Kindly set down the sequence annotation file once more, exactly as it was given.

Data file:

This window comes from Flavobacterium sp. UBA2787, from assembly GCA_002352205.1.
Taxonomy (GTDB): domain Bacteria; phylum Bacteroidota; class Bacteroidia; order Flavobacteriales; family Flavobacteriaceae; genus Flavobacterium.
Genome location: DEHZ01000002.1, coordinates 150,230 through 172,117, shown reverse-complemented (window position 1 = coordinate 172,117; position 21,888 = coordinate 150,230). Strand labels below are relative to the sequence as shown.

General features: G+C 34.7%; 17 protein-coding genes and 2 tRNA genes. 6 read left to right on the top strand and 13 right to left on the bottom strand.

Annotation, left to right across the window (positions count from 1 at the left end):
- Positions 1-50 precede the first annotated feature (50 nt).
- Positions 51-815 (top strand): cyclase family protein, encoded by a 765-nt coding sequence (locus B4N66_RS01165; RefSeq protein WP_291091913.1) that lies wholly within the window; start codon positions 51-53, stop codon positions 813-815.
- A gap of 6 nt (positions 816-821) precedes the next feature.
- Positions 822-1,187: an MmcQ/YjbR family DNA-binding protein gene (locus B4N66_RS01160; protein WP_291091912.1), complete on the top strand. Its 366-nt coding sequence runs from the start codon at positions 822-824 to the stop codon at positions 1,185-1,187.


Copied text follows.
This window comes from Flavobacterium sp. UBA2787, from assembly GCA_002352205.1.
Taxonomy (GTDB): domain Bacteria; phylum Bacteroidota; class Bacteroidia; order Flavobacteriales; family Flavobacteriaceae; genus Flavobacterium.
Genome location: DEHZ01000002.1, coordinates 150,230 through 172,117, shown reverse-complemented (window position 1 = coordinate 172,117; position 21,888 = coordinate 150,230). Strand labels below are relative to the sequence as shown.

General features: G+C 34.7%; 17 protein-coding genes and 2 tRNA genes. 6 read left to right on the top strand and 13 right to left on the bottom strand.

Annotation, left to right across the window (positions count from 1 at the left end):
- Positions 1-50 precede the first annotated feature (50 nt).
- Positions 51-815 (top strand): cyclase family protein, encoded by a 765-nt coding sequence (locus B4N66_RS01165; RefSeq protein WP_291091913.1) that lies wholly within the window; start codon positions 51-53, stop codon positions 813-815.
- A gap of 6 nt (positions 816-821) precedes the next feature.
- Positions 822-1,187: an MmcQ/YjbR family DNA-binding protein gene (locus B4N66_RS01160; protein WP_291091912.1), complete on the top strand. Its 366-nt coding sequence runs from the start codon at positions 822-824 to the stop codon at positions 1,185-1,187.